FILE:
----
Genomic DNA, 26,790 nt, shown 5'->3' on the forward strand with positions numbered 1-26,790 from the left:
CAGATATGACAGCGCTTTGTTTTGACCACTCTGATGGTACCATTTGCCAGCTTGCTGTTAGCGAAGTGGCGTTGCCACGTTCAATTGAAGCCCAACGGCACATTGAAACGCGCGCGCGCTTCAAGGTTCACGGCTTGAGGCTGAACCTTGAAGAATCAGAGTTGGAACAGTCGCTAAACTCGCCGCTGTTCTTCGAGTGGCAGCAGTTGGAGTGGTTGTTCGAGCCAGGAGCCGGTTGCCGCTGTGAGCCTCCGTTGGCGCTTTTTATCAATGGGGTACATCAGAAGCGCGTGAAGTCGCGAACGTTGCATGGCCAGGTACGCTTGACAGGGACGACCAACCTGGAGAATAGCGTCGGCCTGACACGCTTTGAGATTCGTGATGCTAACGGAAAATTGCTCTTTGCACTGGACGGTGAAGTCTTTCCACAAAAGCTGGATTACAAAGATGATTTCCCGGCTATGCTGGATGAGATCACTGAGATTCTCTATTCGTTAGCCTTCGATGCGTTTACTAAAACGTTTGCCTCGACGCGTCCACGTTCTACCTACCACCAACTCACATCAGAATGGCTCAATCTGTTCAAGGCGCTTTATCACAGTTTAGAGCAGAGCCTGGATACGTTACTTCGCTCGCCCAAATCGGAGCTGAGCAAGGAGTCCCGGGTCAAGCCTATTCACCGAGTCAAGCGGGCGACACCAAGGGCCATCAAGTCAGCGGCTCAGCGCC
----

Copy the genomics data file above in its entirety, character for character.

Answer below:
Genomic DNA, 26,790 nt, shown 5'->3' on the forward strand with positions numbered 1-26,790 from the left:
CAGATATGACAGCGCTTTGTTTTGACCACTCTGATGGTACCATTTGCCAGCTTGCTGTTAGCGAAGTGGCGTTGCCACGTTCAATTGAAGCCCAACGGCACATTGAAACGCGCGCGCGCTTCAAGGTTCACGGCTTGAGGCTGAACCTTGAAGAATCAGAGTTGGAACAGTCGCTAAACTCGCCGCTGTTCTTCGAGTGGCAGCAGTTGGAGTGGTTGTTCGAGCCAGGAGCCGGTTGCCGCTGTGAGCCTCCGTTGGCGCTTTTTATCAATGGGGTACATCAGAAGCGCGTGAAGTCGCGAACGTTGCATGGCCAGGTACGCTTGACAGGGACGACCAACCTGGAGAATAGCGTCGGCCTGACACGCTTTGAGATTCGTGATGCTAACGGAAAATTGCTCTTTGCACTGGACGGTGAAGTCTTTCCACAAAAGCTGGATTACAAAGATGATTTCCCGGCTATGCTGGATGAGATCACTGAGATTCTCTATTCGTTAGCCTTCGATGCGTTTACTAAAACGTTTGCCTCGACGCGTCCACGTTCTACCTACCACCAACTCACATCAGAATGGCTCAATCTGTTCAAGGCGCTTTATCACAGTTTAGAGCAGAGCCTGGATACGTTACTTCGCTCGCCCAAATCGGAGCTGAGCAAGGAGTCCCGGGTCAAGCCTATTCACCGAGTCAAGCGGGCGACACCAAGGGCCATCAAGTCAGCGGCTCAGCGCC